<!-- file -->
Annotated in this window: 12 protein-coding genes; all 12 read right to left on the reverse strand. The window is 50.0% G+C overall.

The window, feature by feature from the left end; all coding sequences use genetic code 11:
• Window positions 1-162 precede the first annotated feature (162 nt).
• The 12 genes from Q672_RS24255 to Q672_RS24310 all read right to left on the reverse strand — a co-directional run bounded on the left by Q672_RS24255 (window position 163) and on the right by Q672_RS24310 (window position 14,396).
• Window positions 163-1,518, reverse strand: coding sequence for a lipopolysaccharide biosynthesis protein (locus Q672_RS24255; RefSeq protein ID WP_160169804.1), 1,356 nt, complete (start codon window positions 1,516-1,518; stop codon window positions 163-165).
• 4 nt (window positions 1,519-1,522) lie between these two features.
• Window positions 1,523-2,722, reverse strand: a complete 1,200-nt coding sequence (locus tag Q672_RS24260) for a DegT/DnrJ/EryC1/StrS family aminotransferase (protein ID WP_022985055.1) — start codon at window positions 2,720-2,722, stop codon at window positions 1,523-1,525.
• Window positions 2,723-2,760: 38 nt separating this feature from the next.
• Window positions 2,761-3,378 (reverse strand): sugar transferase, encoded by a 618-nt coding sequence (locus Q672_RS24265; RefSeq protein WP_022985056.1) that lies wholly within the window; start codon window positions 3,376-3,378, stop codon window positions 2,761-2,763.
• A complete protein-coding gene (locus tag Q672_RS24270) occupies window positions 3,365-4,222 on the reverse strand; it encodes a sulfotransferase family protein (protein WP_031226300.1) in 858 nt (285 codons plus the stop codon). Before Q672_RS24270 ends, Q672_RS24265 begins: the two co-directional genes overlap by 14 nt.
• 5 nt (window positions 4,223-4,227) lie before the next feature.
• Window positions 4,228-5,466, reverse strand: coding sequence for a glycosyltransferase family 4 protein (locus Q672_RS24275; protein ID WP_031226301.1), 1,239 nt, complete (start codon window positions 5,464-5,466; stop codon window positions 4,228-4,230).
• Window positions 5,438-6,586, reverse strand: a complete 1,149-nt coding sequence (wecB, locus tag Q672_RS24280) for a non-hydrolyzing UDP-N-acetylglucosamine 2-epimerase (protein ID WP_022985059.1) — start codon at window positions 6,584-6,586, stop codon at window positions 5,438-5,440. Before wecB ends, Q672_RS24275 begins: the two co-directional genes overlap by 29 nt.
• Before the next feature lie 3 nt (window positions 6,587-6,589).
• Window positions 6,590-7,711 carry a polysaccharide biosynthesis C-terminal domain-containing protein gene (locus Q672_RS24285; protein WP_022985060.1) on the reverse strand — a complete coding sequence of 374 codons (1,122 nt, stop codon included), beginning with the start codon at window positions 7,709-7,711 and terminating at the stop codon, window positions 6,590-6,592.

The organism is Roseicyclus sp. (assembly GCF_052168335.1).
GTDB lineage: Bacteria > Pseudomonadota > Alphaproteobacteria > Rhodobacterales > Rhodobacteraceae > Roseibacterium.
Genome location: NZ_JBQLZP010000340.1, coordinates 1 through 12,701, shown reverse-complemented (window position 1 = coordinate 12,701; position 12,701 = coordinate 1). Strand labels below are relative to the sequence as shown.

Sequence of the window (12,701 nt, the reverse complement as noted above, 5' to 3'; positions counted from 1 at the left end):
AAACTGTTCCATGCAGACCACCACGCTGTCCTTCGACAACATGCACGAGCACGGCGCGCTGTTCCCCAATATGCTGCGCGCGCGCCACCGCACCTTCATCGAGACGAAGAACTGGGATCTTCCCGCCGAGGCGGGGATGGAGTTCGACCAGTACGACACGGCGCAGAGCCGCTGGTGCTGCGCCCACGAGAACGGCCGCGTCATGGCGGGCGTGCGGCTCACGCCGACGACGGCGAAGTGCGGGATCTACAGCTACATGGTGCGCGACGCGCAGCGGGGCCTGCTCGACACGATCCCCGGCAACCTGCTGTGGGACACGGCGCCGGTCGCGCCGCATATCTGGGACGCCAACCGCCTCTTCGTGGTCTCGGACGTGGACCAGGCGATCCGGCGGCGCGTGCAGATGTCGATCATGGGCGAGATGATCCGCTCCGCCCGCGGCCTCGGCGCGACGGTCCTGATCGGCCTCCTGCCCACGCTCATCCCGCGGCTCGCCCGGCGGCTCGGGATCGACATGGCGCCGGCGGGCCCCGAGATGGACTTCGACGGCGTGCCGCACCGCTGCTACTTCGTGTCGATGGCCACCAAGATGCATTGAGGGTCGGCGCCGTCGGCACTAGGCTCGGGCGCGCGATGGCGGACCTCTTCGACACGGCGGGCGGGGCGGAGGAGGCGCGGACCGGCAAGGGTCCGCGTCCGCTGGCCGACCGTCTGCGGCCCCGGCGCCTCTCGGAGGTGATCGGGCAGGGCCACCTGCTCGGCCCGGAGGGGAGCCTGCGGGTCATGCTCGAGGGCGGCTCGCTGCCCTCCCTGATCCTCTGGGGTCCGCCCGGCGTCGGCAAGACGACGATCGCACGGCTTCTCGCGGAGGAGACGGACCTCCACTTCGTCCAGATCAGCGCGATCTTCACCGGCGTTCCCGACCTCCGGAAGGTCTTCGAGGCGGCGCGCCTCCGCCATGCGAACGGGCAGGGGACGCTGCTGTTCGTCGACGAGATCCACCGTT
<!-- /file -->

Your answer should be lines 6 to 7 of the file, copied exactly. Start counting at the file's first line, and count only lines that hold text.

• 4 nt (window positions 1,519-1,522) lie between these two features.
• Window positions 1,523-2,722, reverse strand: a complete 1,200-nt coding sequence (locus tag Q672_RS24260) for a DegT/DnrJ/EryC1/StrS family aminotransferase (protein ID WP_022985055.1) — start codon at window positions 2,720-2,722, stop codon at window positions 1,523-1,525.